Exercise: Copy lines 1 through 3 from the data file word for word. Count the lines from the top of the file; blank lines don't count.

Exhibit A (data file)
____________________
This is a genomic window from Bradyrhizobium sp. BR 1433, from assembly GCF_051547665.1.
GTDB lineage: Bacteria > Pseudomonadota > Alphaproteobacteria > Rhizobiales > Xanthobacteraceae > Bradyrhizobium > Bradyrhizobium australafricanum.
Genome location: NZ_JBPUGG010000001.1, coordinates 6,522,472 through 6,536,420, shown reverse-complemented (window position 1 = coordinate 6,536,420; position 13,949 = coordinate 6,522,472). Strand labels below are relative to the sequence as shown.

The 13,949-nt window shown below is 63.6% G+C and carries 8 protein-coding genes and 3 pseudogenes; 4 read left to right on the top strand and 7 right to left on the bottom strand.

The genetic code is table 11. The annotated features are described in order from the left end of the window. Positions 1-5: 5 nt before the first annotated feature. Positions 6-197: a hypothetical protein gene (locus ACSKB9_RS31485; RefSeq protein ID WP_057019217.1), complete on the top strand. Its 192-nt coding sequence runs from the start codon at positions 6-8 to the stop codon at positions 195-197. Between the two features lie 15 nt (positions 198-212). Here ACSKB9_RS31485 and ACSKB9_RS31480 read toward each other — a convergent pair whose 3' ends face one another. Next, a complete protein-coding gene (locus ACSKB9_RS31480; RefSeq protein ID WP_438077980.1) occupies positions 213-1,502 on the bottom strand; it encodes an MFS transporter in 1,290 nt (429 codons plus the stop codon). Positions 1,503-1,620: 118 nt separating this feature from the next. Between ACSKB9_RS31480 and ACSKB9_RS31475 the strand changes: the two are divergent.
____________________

This is a genomic window from Bradyrhizobium sp. BR 1433, from assembly GCF_051547665.1.
GTDB lineage: Bacteria > Pseudomonadota > Alphaproteobacteria > Rhizobiales > Xanthobacteraceae > Bradyrhizobium > Bradyrhizobium australafricanum.
Genome location: NZ_JBPUGG010000001.1, coordinates 6,522,472 through 6,536,420, shown reverse-complemented (window position 1 = coordinate 6,536,420; position 13,949 = coordinate 6,522,472). Strand labels below are relative to the sequence as shown.